Monday, September 04, 2006
A Heretic's Guide to Eternity
I just finished reading A Heretic's Guide to Eternity by Spencer Burke. It's a very interesting book. I had somewhat mixed feelings as I was reading it, and don't agree with everything Burke says, but overall I thought it was thought provoking in a good way.
I don't want to give away too much about it, but the main idea of the book is an "article" view of grace. The word heretic is used mainly to describe being willing to question the status quo of our beliefs and be willing to think in new ways. Burke used to be a pastor for many years, specifically in the role of teaching pastor in a megachurch. (I'm not sure of the specifics on that). Since then he has left the traditional institutional church completely. One of the things that comes out of that is his distaste for churches in general. Some of his complaints and thoughts regarding the church are understandable, but he even goes as far as saying there isn't much of a place for the church as we know it in the years to come. That could be, but I'm not convinced that we should give up on the church yet. Burke's view of the future is more of a kind of general spirituality that coincides with what he calls "mystical responsibility".
But going back to his ideas on grace... Burke describes himself as a "universalist who believes in hell". He uses several of Jesus' parables and stories to illustrate the idea that grace is bigger than any of us. The difference lies in the fact that instead of choosing to accept that grace, we are covered by grace unless we choose not to be. So in a sense, we would have to "opt-out" to be excluded from God's universal grace. Obviously, this view is very different than the traditional Christian view of each of us having to choose to "opt-in" to God's plan of salvation by baptism, repentance, salvation prayer, etc.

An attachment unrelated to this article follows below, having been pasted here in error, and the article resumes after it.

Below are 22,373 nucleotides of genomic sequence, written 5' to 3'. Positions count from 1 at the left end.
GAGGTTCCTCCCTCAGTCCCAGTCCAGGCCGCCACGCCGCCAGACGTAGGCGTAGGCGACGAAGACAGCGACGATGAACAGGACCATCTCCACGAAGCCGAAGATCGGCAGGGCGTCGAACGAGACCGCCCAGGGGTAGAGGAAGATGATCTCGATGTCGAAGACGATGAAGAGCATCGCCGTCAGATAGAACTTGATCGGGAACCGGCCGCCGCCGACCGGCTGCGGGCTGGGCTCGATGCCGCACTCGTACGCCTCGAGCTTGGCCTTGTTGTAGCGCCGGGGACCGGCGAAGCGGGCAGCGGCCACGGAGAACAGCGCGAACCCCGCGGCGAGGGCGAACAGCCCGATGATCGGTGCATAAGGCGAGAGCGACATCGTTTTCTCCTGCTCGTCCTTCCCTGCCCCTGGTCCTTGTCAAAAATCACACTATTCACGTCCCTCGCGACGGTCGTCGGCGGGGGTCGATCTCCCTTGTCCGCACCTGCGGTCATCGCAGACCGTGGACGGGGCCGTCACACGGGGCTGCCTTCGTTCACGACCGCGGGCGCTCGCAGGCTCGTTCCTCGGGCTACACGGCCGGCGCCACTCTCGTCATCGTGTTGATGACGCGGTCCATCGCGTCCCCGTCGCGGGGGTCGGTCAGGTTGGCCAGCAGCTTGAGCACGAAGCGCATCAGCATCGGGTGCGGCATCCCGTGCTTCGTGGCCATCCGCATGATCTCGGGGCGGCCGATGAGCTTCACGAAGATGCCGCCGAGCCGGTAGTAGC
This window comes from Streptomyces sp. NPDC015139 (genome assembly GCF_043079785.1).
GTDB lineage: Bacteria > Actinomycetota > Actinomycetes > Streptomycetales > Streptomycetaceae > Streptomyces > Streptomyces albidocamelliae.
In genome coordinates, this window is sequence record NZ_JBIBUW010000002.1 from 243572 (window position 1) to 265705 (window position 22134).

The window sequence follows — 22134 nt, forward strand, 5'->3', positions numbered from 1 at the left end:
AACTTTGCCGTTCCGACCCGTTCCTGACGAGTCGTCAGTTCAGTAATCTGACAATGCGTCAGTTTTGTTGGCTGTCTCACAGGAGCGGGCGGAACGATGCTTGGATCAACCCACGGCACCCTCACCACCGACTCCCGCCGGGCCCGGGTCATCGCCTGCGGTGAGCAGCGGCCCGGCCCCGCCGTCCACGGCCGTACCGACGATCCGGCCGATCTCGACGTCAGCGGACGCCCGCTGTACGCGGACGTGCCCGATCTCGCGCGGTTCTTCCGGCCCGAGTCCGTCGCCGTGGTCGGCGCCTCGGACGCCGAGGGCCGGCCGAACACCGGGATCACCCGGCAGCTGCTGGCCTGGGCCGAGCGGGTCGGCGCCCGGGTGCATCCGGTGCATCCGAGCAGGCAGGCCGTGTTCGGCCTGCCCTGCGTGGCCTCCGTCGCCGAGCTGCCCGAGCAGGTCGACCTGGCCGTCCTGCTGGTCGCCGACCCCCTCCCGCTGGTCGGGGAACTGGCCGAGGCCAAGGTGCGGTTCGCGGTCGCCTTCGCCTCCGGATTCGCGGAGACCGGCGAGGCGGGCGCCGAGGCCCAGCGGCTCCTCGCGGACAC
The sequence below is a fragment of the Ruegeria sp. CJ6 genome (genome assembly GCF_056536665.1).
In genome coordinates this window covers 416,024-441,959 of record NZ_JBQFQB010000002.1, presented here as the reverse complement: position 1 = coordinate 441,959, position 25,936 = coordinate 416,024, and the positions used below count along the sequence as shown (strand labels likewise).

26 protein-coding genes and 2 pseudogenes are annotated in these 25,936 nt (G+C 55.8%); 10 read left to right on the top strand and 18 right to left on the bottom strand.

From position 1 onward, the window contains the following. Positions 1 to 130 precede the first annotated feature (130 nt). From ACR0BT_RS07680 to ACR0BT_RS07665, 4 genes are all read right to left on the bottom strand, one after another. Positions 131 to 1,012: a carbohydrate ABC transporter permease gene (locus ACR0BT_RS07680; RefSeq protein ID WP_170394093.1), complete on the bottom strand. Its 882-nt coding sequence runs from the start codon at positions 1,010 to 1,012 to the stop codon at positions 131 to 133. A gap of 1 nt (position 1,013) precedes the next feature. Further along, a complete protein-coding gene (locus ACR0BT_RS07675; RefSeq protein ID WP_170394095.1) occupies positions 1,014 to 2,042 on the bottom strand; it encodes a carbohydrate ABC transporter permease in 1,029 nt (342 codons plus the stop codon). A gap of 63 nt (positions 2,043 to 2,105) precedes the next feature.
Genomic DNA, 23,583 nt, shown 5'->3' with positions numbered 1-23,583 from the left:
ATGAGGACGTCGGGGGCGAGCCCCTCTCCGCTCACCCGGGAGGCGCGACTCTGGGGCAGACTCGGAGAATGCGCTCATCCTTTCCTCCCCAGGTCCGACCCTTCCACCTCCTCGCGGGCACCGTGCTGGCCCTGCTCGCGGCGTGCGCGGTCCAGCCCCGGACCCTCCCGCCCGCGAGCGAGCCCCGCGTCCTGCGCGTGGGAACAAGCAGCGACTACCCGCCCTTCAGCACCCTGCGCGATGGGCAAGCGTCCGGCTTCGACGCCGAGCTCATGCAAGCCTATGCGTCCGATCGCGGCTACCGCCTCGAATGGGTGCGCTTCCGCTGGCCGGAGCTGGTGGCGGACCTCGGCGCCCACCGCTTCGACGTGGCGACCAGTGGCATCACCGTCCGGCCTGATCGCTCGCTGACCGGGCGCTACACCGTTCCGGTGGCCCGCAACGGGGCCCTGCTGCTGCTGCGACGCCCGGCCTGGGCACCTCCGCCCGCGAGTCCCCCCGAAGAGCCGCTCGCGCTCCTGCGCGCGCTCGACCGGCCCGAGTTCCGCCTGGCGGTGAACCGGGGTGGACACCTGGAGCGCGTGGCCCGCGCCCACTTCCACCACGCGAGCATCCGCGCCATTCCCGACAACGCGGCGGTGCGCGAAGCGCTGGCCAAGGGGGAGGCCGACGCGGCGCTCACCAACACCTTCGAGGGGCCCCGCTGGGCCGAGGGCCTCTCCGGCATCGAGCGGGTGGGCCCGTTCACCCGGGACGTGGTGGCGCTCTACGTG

This is definitely a book that will ruffle some feathers and push peoples buttons. And that's the intent. Burke goes into great detail into reasons for these beliefs, and I'm not going to get into them here. Like I said, I don't agree with everything in this book, but there are some great thoughts and conversation starters.
I said before that Burke is not part of a church anymore, but he does have a community of people that he lives out his faith with. Each Sunday they go to the park and have a picnic lunch. They bring tons of food and invite everyone who is there to come and have a party with them, using that opportunity to show love to people. It's not the church that we know, but it sounds like Jesus to me.